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if I already accepted a postdoc offer from Europe (only 1 year) and later received a tenure-track assistant professor offer from a research university in US,

I do not want to lose both opportunities, are there any good suggestions to handle these offers, how to write a letter to the professors/chairs?

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    Is there any reason why you can't quit the postdoc? It'll be inconvenient for them, but they'll sure understand.
    – Cheery
    Mar 27 at 17:08
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    would the university be willing to delay your start date? When are the relevant start dates?
    – Jon Custer
    Mar 27 at 17:10
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    What is your goal here? To tell the post-doc you changed your mind so you can start the faculty position? Or to do both?
    – cag51
    Mar 27 at 18:32
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    I tell you what, if the postdoc that I accepted to my lab told me she landed a tenure-track job here in the US, I'd be excited for her and wish her good luck if she needed to back out.
    – Ian
    Mar 29 at 17:51
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    A general observation to supplement the answers below: tenure-track hiring is a long-term endeavor. A department offering you a TT position hopes that you will be there for the rest of your career. Waiting one extra year to get someone you hope to employ for decades is not such a big deal. (Although as Aru points out, the department may face other constraints.) Mar 29 at 17:55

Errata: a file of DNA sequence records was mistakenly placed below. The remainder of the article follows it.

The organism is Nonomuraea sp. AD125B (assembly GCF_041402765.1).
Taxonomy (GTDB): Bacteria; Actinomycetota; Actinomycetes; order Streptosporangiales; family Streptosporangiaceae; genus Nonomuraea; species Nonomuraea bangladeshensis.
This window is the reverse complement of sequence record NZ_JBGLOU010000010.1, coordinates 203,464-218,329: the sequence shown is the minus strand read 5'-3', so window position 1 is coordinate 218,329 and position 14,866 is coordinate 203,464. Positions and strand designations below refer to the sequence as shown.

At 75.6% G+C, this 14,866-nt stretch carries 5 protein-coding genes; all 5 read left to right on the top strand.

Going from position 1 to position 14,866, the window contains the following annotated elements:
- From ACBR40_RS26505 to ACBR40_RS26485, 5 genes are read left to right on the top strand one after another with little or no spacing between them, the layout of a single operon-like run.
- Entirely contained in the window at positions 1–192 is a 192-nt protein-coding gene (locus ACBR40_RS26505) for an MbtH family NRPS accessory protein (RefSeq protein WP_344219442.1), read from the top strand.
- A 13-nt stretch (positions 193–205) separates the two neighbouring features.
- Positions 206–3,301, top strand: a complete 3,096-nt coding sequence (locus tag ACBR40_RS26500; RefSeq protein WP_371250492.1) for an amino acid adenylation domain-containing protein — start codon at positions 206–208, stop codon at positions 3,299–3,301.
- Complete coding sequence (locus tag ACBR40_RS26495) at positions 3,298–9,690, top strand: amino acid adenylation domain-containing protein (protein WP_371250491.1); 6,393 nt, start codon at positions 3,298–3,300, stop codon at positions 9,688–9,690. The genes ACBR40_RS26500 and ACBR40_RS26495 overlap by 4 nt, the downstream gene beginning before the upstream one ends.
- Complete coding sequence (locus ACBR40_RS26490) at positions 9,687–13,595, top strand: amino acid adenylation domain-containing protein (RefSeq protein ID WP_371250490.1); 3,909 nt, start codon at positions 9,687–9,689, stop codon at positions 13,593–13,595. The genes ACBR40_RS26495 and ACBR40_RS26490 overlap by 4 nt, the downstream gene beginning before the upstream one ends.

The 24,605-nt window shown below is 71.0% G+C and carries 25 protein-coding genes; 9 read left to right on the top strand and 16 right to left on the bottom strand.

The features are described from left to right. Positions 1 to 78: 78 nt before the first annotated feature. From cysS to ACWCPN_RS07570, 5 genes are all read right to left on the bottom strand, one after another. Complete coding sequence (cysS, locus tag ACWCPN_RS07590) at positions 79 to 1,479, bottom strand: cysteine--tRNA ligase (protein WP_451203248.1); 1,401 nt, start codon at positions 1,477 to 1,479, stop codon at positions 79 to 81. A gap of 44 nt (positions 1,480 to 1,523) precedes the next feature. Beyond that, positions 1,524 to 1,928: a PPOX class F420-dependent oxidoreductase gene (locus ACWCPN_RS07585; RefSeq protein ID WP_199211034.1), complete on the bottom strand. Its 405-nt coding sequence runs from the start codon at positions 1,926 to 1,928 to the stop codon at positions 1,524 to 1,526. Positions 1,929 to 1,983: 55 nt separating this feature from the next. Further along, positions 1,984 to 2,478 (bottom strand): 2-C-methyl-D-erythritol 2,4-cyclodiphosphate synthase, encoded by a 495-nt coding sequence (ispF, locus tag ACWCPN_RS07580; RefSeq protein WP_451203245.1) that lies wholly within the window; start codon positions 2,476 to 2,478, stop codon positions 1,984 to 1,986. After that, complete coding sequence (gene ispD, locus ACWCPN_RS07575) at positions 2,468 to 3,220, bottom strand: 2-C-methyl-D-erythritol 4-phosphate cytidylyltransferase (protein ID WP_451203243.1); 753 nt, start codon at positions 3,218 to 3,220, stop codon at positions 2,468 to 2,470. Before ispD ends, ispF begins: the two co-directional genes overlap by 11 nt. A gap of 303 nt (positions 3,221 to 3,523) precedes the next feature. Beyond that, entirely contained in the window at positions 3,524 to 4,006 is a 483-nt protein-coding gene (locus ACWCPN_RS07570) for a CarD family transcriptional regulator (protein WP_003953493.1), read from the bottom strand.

2 Answers 2

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Many universities would be willing to defer your start date by 1 year. A 1 year postdoc, with eg few teaching responsibilities and not worrying about finding your next job, can be extremely fruitful! So in that sense it also benefits your future university. It’s very reasonable and usual to ask for such a deferral.

EDIT: Regarding how to broach the topic with the TT/postdoc places, personally I would suggest to be up front and honest. Your mileage might vary depending on the university/institute. You said that the TT offer is from a research university. For any university or liberal arts college in the US where your TT job will have a substantial research component, this request should not surprise them. When you negotiate the terms of the TT offer, write something like the following:

Earlier this year I accepted a 1-year postdoc position at [[INSTITUTE]]. This would be a valuable opportunity to get my research up and running before starting a permanent position. Would it be possible to defer starting at [[UNIVERSITY]] for one year?

If you are nervous, you could consider being a bit more vague in the first part, for example by saying "I have the opportunity to go to [[INSTITUTE]] for up to one year", rather than saying you accepted an offer.